Dynamic periodic table of the elements

Every now and then I come across an online resource that makes me go “wow”, and is worth sharing. This dynamic periodic table of the elements is one of these. If you’re a chemistry student or teacher then you’ll definitely find this useful.

The table boasts lots of features, with an incredible amount of information crammed onto the one page, available in different views. This includes element names in dozens of languages, even Asian scripts, and the ability to switch between views simple, with names, with electron configuration, and inline inner transition metals.

The site’s developers also promise they’ll update details the day a new element is discovered or synthesized, and even keep up with new, more precise relative atomic weights as IUPAC publishes them.

You can even use the site offline – simply load the site in your browser, click around the tabs to cache most of the data, and then activate the Work Offline feature of your browser before revisiting the site. Most of the site will continue to function without Internet connectivity.

Thanks to all involved in the development if this resource, and for making it freely available.

4 thoughts on “Dynamic periodic table of the elements

  1. Tēnā kōrua e Derek, kōrua ko Sue!

    It can’t be that many years ago when the Periodic Table was seen as an instructional designer’s dream. When first they saw this product of 20th Century Chemistry they must have rubbed their hands quite literally with digital glee!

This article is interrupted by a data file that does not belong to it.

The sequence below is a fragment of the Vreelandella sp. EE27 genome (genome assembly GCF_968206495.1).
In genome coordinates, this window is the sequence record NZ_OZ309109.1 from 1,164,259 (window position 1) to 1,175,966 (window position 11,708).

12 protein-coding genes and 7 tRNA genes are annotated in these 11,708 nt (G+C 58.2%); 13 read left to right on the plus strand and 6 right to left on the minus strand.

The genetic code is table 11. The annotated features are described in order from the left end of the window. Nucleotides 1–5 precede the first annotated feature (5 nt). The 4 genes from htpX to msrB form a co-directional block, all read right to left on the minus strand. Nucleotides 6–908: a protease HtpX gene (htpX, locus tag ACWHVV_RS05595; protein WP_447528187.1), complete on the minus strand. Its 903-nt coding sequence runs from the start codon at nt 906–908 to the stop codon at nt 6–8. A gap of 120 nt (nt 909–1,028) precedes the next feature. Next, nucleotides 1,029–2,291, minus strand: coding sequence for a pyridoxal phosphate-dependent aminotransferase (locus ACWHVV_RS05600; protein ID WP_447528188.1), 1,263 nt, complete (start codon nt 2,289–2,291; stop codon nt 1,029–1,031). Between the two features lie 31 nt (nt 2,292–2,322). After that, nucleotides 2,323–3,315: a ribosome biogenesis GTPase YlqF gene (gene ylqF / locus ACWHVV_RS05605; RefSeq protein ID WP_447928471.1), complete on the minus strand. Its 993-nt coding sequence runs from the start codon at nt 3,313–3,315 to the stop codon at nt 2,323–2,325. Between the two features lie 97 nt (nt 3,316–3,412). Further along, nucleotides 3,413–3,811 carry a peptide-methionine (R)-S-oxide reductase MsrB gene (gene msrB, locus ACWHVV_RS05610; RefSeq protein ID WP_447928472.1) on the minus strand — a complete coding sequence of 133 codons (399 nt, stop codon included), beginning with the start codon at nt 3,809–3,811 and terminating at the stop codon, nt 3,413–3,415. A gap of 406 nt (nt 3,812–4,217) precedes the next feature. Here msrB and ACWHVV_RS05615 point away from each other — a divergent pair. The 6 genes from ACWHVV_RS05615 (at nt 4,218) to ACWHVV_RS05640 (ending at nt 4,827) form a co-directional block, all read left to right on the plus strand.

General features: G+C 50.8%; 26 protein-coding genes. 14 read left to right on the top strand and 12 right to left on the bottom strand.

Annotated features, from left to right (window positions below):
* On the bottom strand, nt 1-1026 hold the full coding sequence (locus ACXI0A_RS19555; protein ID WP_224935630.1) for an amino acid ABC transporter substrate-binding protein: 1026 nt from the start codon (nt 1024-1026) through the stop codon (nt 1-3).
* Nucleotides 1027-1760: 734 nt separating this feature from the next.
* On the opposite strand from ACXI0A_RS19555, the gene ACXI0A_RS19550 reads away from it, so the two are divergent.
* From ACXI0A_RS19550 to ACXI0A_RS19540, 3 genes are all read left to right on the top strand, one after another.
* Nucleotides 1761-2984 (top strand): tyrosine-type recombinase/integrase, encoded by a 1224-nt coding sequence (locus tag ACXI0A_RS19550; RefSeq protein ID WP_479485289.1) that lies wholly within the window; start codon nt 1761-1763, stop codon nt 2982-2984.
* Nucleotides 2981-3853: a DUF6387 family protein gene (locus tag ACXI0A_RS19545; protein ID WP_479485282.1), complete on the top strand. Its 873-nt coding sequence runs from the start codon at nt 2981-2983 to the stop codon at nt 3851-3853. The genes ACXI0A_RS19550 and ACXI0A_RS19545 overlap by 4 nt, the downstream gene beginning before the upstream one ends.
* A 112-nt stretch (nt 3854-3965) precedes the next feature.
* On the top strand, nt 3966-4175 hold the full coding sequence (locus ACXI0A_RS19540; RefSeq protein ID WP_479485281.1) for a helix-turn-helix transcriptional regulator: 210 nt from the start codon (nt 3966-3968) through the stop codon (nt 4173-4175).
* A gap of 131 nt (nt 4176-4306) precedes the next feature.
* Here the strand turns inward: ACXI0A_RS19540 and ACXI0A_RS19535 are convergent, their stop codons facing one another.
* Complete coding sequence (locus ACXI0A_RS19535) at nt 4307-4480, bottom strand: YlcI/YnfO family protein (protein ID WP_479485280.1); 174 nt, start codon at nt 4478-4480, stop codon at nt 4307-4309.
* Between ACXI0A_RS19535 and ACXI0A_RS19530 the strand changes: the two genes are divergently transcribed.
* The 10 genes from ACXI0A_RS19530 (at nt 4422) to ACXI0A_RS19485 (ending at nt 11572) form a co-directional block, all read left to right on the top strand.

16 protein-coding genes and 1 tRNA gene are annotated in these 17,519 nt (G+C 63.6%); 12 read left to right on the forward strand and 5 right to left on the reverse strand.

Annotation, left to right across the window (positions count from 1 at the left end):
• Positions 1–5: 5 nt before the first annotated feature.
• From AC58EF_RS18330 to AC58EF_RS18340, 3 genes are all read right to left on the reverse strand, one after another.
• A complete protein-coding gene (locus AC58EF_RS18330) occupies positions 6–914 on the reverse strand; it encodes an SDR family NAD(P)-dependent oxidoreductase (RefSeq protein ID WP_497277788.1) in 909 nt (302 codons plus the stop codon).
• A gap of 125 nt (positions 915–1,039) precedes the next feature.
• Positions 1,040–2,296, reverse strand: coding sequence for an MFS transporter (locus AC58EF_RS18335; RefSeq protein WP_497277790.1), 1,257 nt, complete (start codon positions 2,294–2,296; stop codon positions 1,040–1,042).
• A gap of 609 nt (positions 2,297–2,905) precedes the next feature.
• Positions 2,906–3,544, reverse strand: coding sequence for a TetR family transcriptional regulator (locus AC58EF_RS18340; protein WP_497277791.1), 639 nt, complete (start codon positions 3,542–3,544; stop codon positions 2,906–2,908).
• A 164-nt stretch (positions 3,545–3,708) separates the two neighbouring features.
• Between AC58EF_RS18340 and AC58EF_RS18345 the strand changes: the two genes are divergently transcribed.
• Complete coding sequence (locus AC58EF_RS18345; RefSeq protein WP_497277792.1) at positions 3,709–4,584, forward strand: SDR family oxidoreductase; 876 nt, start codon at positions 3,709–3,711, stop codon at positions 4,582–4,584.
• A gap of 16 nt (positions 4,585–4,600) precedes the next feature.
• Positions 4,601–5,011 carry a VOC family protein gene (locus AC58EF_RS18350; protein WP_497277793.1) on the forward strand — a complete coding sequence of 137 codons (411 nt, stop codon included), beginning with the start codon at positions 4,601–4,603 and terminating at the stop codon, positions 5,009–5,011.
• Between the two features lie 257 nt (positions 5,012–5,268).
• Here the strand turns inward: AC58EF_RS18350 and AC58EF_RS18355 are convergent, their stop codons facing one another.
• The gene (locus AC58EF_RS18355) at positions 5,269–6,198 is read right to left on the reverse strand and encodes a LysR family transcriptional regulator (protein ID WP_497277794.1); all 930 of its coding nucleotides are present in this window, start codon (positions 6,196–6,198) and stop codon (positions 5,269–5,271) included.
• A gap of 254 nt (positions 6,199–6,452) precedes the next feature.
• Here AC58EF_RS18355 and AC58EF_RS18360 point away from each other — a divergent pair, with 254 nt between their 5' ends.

I recall way back in 2001 coming across what was at that time an amazing ‘Internet site’. This particular site was before its time really, for we’d call it a mash-up today. The Comic Book Periodic Table Of The Elements was clearly before its time – a collusion between Kentucky University and Sheffield University’s Mark Winter of WebElements fame. They produced an amazing combination of grunty data and real comic stuff that inspired many of my students at TCS.

    Now they stop at nothing to impress the wayward student in their almost alchemical fascination with modern Chemistry. It verges on crazy in a way that’s preserved a legacy from bygone days – and I’m referring to the Periodic Table of Videos here – an amazing combination of YouTube available videos.

    Vive Le Web 2.0!

    Catchya later

  2. Hi Jim
    thanks for pointing me to this video periodic table – what a fantastic resource. I’ve already forwarded it to some science teacher friends

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